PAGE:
Dramatic differences in EU regional GDP per capita: Luxembourg 263% of average, Mayotte 30%Christian Fernsby ▼ | March 8, 2020
In 2018, regional GDP per capita, expressed in terms of purchasing power standards (PPS), ranged from 30% of the European Union (EU) average in Mayotte, an overseas region of France, to 263% in Luxembourg.
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Topics: GDP Luxembourg Mayotte
This information is taken from data released by Eurostat, the statistical office of the European Union.
The leading regions in the ranking of regional GDP per capita in 2018, after Luxembourg (263% of the EU average), were Southern (225%) and Eastern and Midland (210%) in Ireland, Brussels Region (203%) in Belgium, Hamburg in Germany (197%) and Prague in Czechia (192%).
The 39 EU regions with GDP per capita equal to or above 128% of the EU average account for 20% of the EU’s population and 32% of the EU’s GDP in PPS.
In contrast, after the overseas region of France Mayotte (30% of the EU average), the lowest regions in the ranking were three Bulgarian regions: North-West (34%), North-Central (35%) and South-Central (36%).
In the case of Mayotte the low GDP per capita is mainly explained by demographic factors, since 42% of the population is less than 15 years old.
The 57 EU regions with GDP per capita equal to or below 67% of the EU average account for 21% of the EU’s population and 12% of the EU’s GDP in PPS.
The other three groups of regions depicted in the map, with GDP per capita from 105 to 127, 84 to 104 and 68 to 83 of the EU average represent 25%, 18% and 14% respectively of EU GDP in PPS.
In 2018, regional GDP per person employed, expressed in terms of purchasing power standards, ranged from 35% of the European Union (EU) average in South-Central in Bulgaria, to 235% of the average in Southern in Ireland.
After Southern (235% of the average) and Eastern and Midland (205%) in Ireland, the leading regions in the ranking of regional GDP per person employed in 2018, were Luxembourg (165%), Brussels Region (161%) in Belgium, Île de France in France (158%) and three regions in Belgium: Walloon Brabant (157%), Flemish Brabant (144%) and Antwerp (143%).
For many of these regions, GDP per capita is higher than GDP per person employed.
This can be a result of multiple factors.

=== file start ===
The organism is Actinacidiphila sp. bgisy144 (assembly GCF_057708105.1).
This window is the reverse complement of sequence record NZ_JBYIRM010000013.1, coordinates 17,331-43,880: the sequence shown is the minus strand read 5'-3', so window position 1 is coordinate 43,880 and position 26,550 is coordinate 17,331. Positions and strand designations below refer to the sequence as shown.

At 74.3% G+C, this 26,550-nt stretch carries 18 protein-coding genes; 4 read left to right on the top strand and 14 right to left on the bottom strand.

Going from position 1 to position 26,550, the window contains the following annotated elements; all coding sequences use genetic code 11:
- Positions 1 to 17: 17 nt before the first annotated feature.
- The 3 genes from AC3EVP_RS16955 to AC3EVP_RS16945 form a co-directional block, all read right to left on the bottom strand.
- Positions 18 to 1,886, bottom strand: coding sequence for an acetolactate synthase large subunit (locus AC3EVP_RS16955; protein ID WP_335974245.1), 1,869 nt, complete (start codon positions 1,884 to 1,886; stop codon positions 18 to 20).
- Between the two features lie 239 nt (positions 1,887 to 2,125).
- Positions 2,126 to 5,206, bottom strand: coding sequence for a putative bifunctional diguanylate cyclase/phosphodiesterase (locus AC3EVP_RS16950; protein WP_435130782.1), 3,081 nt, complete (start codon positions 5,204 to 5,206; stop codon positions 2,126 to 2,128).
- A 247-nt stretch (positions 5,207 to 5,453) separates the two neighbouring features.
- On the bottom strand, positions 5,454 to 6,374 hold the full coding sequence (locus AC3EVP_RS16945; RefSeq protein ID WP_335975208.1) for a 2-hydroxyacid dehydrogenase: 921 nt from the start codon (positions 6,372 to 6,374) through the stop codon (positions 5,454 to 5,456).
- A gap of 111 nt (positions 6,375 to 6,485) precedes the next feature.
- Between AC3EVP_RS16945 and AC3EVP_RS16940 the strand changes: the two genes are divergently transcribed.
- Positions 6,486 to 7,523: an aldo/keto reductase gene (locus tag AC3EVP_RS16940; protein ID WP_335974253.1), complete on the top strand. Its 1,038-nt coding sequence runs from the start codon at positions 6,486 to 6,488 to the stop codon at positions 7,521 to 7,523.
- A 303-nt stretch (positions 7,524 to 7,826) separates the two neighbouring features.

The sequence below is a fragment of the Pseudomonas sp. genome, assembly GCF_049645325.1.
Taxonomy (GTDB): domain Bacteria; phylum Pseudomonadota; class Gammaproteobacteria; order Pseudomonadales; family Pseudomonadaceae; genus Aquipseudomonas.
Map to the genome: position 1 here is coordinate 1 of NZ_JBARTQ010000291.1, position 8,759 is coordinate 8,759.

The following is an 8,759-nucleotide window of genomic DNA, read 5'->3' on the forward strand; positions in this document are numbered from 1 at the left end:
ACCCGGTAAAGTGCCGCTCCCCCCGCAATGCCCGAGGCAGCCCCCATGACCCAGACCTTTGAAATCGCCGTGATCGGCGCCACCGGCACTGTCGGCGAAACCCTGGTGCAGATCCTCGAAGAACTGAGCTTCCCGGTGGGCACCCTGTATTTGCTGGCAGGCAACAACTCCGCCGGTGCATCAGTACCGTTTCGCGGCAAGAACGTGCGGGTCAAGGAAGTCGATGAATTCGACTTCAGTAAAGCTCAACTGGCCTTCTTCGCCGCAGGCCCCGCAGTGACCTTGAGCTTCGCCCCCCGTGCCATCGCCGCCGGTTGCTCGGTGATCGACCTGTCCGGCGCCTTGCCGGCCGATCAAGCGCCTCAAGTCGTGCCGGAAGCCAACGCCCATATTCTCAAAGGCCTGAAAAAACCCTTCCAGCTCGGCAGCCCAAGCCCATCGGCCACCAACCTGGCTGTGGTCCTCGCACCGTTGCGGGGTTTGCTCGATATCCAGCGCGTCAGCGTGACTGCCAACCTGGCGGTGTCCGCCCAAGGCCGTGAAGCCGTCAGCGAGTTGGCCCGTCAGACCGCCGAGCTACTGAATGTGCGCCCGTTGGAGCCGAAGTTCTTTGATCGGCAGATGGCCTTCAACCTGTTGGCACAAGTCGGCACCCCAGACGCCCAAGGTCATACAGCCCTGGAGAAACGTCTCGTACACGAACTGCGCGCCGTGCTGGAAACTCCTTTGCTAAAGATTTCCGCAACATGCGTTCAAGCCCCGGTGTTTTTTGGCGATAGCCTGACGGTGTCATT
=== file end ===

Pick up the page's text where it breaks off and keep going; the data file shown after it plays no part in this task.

A common factor in EU regions with the highest GDP per capita is a net commuter inflow that tends to increase GDP per capita in regions where these commuters are employed and decrease it in regions of their residence.
Other factors include higher labour market participation rates, lower unemployment rates and a higher proportion of the working-age population.
The impact of these factors can be analysed by comparison of GDP per capita and GDP per person employed.
In 2018, among regions where GDP per capita was higher than GDP per person employed, the largest differences were observed in Luxembourg (263% of the EU average compared to 165%), ahead of Prague (192% compared to 121%) in Czechia and Budapest (145% compared to 75%) in Hungary.
In contrast, among regions where GDP per person employed was higher than GDP per capita, the largest differences were observed in French Guiana, an overseas region of France (105% of the EU average compared to 48%), ahead of two other overseas region of France: Mayotte (79% compared to 30%) and Guadeloupe (107% compared to 73%), followed by Sicily (90% compared to 59%) in Italy and Hainaut (105% compared to 75%) in Belgium.
Lower GDP per capita compared to labour productivity as percentage of the EU average is the result of a lower share of employed persons compared to total population, which is explained by lower labour market participation rates, higher unemployment rates, a higher proportion of population of non working-age and/or net commuter outflow.
Among the EU Member States with more than 2 NUTS2 regions, the highest regional disparities between the regions with the highest and the lowest GDP per capita are observed in Romania (ratio of 3.6), Poland and Slovakia (both 3.3), Hungary (3.2), Ireland (3.1) and Czechia (3.0), while the lowest ratios are recorded in Finland and Portugal (both 1.5), Sweden and Austria (both 1.7) as well as Denmark, Spain and the Netherlands (all 1.9).
These notable regional disparities in GDP per capita within EU Member States are substantially narrower when expressed per person employed (labour productivity), with the largest decreases observed in Hungary (from 3.2 for GDP per capita to 1.1 for GDP per person employed), Slovakia (from 3.3 to 1.8), Italy (from 2.8 to 1.6), Belgium (from 2.8 to 1.7), and as well as Czechia (from 3.0 to 1.9).
Among EU Member States with the highest regional disparities, the ratio for GDP expressed per capita remains at a similar level when expressed per person employed only in Romania (3.5) and Ireland (3.0). ■